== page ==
Unfortunately, long-term climate-change predictions call for even more variability for this portion of the continent. Instead of warming, the Red River Valley may simply veer more violently from wet to dry conditions, according to the International Panel on Climate Change.

And that has flood forecasters a little nervous.

"It’s always been extreme, but if it gets more extreme, that could be serious," Warkentin said.

Manitobans can take solace, however: For now, Mongolia remains even more extreme.


What happens in Fargo, stays in Fargo?

WELL, not really. But the chart you see above — a graphic representation of water flows in the Red River Valley — illustrates how flooding along the U.S. portion of the river does not necessarily mean a deluge of the same relative size will swamp Winnipeg.

As the chart illustrates, the Red River can carry a lot more water as it winds its way toward Lake Winnipeg. That’s why flood forecasters are more concerned about factors such as soil moisture when they come up with their southern Manitoba predictions.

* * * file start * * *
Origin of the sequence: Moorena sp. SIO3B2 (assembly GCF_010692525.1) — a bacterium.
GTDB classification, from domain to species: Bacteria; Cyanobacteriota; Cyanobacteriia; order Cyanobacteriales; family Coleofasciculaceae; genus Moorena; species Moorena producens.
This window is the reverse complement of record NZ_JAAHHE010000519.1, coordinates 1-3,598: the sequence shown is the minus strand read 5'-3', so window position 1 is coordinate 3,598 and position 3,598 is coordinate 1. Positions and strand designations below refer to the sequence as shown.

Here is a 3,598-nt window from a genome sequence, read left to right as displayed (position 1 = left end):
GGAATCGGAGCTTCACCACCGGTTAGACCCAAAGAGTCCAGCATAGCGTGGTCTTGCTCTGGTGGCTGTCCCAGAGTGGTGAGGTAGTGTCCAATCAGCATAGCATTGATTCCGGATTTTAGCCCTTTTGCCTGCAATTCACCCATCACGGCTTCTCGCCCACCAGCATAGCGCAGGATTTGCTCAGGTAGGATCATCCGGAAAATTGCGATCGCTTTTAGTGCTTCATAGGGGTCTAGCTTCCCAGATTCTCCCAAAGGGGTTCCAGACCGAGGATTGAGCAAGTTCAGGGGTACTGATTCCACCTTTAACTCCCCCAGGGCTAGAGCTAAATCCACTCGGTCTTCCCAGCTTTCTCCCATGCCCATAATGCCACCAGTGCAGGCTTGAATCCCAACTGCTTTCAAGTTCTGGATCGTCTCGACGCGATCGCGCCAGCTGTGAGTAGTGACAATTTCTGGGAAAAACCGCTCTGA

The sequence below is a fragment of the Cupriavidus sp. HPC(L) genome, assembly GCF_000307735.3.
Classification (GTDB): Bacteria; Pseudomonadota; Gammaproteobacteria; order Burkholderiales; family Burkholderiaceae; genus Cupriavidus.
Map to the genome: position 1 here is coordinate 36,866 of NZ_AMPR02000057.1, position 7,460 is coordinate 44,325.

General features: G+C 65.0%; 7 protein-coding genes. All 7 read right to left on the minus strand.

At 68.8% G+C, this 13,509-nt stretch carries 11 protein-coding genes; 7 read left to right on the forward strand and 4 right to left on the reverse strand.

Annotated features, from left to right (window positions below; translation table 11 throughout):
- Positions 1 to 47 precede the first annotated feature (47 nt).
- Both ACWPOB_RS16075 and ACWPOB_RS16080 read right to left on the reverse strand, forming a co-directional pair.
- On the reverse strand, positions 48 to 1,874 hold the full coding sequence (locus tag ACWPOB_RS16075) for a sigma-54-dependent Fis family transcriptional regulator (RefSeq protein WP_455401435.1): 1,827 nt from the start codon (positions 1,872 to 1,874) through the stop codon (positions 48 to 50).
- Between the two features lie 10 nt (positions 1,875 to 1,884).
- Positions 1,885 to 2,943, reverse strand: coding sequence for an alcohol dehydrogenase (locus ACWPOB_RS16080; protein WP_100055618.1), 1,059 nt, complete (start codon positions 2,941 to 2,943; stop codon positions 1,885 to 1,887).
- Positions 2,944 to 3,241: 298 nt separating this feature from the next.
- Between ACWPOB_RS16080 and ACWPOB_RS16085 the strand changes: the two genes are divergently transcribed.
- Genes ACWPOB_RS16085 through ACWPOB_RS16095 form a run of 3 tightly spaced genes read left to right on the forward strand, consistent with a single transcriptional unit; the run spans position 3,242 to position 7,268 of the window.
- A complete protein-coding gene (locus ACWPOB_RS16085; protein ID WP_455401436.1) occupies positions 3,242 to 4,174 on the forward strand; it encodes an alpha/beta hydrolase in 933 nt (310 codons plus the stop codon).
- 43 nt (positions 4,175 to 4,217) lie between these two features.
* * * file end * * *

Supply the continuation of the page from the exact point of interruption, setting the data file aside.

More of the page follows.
The dark blue line denotes the median spring flows on the Red River since 1960. That’s the closest statistic we could find to suggest what a "normal" spring flow looks like on a river defined by highly variable flows.

The wider light blue line denotes channel capacity, which is how much water the Red can carry before it flows over its banks. This statistic may also be misleading, as local flood protection measures such as dikes can keep communities dry even if this figure is exceeded.

The even wider orange band, meanwhile, denotes river flows during the massive flood of 1997, which inundated Grand Forks, N.D.
The slightly smaller red band is a composite of observed and projected flows this spring.

Sources: Manitoba Water Stewardship, Manitoba Floodway Authority, flood forecaster Alf Warkentin, Winnipeg flood-protection planner Grant Mohr and Free Press files.